Thanks to the National Household Waste Program, the dump that Yassine spent his childhood years collecting from is privately run. They have also co-sponsored a cooperative where the folks who used to be scavenging from the dump are now employed by the cooperative. Yassine is the president of this cooperative and explained that these people now have protective clothes to work in, they make a salary, and have health care provided by the co-op. About 150 members of the cooperative decide as a group who to sell the sorted waste to. Although some people make less than they were scavenging on their own they receive more support and more benefits today such as health insurance, access to a bank account and low mortgages.
The recycling cooperative doesn’t only help the folks working there but it helps the overall ecosystem of the surrounding community and in turn the world. In 2016, the World Bank noted that the workers extract about 2,200 tons of solid trash per year for resale and turned about 100,000 tons of green garden waste to compost. This significantly reduced the amount of waste that needs to be buried prolonging the lifespan of the site itself.
What’s significant to me about this program is that it represents government policy that has shaped the private sector for the better. Although there are socialist aspects to the overall recycling system in play here, it is a private company that owns the dump and the land. American’s need not be afraid of sustainability, especially if we aim for a type of sustainable capitalism.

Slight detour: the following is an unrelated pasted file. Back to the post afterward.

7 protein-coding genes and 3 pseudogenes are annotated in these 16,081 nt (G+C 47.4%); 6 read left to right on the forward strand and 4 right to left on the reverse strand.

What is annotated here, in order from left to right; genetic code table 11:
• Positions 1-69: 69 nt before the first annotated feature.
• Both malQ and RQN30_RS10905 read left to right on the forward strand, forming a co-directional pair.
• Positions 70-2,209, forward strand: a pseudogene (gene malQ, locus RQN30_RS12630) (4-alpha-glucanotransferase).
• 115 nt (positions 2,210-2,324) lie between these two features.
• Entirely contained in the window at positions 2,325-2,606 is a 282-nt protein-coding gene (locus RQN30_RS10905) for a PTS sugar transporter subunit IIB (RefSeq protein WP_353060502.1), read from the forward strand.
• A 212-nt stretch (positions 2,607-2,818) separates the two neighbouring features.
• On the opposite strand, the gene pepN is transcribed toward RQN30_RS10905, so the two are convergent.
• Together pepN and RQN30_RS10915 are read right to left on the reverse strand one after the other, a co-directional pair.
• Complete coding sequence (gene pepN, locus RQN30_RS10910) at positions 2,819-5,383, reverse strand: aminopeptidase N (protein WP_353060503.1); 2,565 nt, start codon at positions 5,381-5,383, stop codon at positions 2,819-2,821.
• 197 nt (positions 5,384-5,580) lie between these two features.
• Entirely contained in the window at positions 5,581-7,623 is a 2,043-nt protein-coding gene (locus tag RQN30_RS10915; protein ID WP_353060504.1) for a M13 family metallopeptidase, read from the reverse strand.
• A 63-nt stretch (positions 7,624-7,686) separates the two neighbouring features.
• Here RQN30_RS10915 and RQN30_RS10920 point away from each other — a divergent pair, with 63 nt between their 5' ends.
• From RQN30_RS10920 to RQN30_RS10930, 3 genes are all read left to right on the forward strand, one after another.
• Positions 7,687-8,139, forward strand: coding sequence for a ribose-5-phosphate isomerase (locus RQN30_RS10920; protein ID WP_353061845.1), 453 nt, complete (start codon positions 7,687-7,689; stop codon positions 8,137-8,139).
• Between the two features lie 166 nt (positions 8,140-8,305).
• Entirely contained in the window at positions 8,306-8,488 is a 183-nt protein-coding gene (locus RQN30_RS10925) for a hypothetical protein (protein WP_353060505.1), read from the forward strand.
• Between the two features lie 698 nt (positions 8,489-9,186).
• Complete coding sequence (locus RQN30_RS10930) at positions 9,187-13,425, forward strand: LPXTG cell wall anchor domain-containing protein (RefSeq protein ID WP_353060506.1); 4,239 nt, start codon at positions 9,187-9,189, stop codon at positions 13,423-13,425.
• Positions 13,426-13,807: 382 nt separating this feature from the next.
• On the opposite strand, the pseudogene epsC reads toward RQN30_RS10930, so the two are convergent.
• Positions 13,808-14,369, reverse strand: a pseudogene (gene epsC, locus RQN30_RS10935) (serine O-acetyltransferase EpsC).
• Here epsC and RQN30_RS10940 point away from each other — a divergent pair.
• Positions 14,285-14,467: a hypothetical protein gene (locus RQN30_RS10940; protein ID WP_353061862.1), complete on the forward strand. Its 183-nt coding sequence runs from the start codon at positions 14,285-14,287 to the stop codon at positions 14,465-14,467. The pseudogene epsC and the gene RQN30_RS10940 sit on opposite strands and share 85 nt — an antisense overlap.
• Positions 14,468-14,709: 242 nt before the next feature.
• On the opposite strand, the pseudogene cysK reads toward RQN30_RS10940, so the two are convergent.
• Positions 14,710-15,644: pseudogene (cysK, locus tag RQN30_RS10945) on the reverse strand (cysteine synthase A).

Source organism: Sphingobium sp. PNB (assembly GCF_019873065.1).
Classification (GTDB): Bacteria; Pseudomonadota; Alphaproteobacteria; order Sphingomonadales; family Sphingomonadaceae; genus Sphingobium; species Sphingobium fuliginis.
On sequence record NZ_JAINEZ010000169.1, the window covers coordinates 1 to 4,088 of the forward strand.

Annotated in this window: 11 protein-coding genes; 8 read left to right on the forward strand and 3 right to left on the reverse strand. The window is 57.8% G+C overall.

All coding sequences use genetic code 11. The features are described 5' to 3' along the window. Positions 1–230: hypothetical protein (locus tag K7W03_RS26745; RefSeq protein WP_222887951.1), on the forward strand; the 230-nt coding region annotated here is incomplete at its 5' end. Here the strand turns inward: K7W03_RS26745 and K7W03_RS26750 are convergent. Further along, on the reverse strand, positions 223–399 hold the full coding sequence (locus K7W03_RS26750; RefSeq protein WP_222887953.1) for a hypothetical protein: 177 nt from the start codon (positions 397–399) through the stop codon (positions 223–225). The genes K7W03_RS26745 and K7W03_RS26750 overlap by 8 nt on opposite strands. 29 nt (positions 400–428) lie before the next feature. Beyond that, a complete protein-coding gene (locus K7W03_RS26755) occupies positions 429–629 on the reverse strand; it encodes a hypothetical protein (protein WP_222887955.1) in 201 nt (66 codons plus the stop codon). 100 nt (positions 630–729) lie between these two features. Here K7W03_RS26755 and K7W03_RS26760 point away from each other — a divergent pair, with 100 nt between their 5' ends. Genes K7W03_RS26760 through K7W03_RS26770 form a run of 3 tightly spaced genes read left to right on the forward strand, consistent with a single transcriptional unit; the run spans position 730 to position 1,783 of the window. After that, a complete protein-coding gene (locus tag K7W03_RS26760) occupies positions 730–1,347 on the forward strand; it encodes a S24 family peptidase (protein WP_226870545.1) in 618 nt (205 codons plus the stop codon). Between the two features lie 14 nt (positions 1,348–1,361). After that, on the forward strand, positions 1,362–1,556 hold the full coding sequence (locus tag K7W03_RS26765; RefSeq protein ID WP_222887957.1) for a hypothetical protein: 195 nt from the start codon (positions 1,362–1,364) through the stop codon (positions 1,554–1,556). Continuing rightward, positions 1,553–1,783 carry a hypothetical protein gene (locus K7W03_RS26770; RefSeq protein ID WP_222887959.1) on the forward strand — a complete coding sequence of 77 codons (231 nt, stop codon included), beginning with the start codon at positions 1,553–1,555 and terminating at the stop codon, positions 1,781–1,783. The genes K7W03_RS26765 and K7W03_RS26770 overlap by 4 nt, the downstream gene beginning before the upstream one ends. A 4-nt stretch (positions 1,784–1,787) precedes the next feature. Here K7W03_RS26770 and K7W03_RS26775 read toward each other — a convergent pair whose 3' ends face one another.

Below I’ve added an image of Maslow’s Hierarchy of Needs. It’s easy to see that the dump, prior to the recycling initiative, only provided the people living off of the waste with their basic physiological needs. However, after the recycling initiatives were implemented the dump provides nearly all of a human being’s needs. This is good for business, the community, and the environment. At this point in our human evolution there is no good reason not to implement programs similar to the program in Rabat Morocco. It is just poor government policy that the U.S. doesn’t have similar goals for a less wasteful society - waste in the form of food, goods and most importantly human beings. Perhaps if we wasted human beings less there would be less need to hate, kill, and harm others.
Maslow’s Hierarchy of needs:
I am extremely passionate about sustainability, queer culture, fashion and environmental issues and their intersectionality with each other and business. I’ve spent the last 14 years working in the corporate world and I’m now dedicating myself to applying that knowledge to these passions. This blog is a space for me to explore these important issues and to start conversations with others.